New Florida bill would allow women to sue doctors 10 years after abortion

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As per usual, Florida Republicans have already filed a series of anti-abortion bills in the state legislature, including a measure that bans abortion 20 weeks after conception. But a new proposal sponsored by state Rep. Erin Grall brings an added twist to the debate. HB 19 would allow women to sue their doctors up to 10 years after undergoing an abortion.

The Vero Beach Republican's measure says physicians who perform abortions are liable to their female patients who are physically injured or experience "emotional distress" caused by their doctors' "negligence or failure to obtain the informed consent required."  The bill gives women 10 years to sue, but they must act within four years of the harm. HB 19 has already passed the Florida House Civil Justice & Claims Subcommittee by a 10-6 vote.



"This bill is about empowering women to bring valid claims against negligent physicians and to look at what is the remedy for failure to give proper informed consent, which really is a very different way to look at what's happening and how some women are not being given a true picture of what the decision they are about to make could or would do to their future," Grall says, according to The News Service of Florida.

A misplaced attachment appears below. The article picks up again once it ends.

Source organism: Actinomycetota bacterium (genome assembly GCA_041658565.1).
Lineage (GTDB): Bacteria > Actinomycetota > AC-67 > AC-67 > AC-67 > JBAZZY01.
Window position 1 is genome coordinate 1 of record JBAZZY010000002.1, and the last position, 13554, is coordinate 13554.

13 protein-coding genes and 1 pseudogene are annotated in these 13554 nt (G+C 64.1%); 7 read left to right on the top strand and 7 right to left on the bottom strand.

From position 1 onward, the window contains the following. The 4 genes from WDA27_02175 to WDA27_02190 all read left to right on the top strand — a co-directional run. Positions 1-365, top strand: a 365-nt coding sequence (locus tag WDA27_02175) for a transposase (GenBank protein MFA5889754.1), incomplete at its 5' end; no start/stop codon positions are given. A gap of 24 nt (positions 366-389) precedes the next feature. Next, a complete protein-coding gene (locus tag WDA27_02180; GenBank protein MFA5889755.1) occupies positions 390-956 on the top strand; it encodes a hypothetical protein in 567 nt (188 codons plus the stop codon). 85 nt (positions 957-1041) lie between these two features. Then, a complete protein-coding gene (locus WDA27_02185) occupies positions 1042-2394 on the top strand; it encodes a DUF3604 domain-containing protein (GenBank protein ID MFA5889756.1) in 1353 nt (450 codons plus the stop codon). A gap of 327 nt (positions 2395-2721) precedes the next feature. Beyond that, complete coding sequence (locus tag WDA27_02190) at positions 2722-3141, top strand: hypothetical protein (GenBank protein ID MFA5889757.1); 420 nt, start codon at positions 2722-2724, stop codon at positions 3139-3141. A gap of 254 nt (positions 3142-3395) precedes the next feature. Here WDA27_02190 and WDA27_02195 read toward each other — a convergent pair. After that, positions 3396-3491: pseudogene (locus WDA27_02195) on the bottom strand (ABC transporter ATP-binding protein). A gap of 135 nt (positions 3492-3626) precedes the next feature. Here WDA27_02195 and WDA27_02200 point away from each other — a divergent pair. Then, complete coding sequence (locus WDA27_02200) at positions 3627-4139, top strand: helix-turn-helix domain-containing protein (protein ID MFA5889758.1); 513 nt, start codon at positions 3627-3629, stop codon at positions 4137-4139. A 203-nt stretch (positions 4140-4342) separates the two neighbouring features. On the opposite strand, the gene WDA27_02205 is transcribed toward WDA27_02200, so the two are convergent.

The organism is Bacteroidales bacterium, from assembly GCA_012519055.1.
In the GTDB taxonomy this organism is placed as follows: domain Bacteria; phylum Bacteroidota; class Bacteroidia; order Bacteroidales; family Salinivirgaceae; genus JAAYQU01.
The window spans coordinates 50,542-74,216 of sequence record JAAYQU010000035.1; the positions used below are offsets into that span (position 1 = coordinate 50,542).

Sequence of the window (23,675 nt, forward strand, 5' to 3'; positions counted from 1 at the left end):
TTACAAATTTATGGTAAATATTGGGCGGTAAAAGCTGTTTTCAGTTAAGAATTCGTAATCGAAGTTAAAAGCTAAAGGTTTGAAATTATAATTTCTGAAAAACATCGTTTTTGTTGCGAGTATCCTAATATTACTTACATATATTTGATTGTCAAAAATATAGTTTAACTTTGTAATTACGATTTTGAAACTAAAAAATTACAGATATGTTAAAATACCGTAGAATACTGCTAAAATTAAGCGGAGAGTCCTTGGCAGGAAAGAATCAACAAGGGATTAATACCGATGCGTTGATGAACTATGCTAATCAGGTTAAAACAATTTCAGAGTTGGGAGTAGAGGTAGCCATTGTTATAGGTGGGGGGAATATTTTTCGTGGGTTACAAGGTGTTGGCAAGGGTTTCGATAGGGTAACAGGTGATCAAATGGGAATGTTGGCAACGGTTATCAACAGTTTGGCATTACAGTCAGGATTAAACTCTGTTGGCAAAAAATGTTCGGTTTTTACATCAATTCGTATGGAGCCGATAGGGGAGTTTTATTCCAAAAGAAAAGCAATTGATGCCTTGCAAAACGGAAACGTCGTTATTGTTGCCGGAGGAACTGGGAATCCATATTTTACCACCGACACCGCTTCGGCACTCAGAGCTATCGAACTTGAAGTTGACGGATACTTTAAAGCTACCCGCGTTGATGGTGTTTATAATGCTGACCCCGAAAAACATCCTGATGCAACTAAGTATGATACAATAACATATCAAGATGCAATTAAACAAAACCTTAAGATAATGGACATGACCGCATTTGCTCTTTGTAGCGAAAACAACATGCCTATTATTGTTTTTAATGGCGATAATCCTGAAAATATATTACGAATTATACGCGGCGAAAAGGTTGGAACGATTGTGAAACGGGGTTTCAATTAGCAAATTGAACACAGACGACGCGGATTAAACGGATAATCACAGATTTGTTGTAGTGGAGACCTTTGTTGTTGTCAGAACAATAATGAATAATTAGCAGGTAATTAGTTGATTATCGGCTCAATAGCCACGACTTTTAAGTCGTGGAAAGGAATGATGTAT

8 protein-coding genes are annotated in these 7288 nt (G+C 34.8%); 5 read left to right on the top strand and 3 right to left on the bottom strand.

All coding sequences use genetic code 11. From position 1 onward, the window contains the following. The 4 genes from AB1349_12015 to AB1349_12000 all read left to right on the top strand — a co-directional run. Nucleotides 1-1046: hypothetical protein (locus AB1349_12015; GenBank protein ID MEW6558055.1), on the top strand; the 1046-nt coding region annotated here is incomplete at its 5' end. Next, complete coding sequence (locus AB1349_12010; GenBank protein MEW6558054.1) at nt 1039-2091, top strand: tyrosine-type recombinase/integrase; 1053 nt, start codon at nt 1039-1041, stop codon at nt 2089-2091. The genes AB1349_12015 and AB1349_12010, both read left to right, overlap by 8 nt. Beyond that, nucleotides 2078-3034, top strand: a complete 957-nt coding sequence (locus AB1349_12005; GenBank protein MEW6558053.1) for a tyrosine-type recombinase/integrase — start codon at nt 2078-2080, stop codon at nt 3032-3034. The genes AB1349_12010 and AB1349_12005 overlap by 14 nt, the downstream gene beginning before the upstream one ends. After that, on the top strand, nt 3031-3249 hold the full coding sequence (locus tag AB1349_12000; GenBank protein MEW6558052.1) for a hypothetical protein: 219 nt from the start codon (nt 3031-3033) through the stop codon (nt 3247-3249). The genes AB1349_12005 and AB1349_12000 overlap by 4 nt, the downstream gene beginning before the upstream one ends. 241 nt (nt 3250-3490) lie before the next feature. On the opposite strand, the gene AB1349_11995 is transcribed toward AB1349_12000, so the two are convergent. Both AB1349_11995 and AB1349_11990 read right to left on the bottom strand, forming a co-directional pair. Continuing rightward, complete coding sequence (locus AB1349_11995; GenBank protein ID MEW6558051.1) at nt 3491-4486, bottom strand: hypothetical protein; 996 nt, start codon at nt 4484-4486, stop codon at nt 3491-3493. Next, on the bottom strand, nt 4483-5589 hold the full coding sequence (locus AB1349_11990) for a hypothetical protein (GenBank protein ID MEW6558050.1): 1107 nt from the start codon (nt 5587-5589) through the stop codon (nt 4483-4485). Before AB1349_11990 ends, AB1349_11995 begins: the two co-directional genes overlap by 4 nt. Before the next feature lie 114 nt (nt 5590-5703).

The Florida Planned Parenthood Alliance called the bill "a blatant attempt to intimidate and shutter safe and law-abiding abortion providers," on its Facebook page.  State Rep. Sean Shaw, D-Tampa, says the bill would have a "negative effect on a woman's ability to get the procedure."



"Not only will it have a chilling effect on her ability to find someone to do it, it also creates a cause of action for a specific procedure that is totally foreign to current law," Shaw says, according to NSF. "It would be something that we would be creating, it would be something new when, in fact, if we need to change the med-mal statute, then let's do that."

Other Republican lawmakers and lobbyists for the insurance and doctor industry also expressed concerns about the bill, NSF reports.

"A lot of the elements that are in the law that were criticized today were designed to bring that (malpractice system) under control," says Mark Delegal, a lobbyist for The Doctors Company, during a hearing for the bill. "I think this is bigger than the abortion issue. Ladies and gentlemen, this is a malpractice bill that indicts the current system. And I think that's pretty serious in light of the substantial progress we've made."

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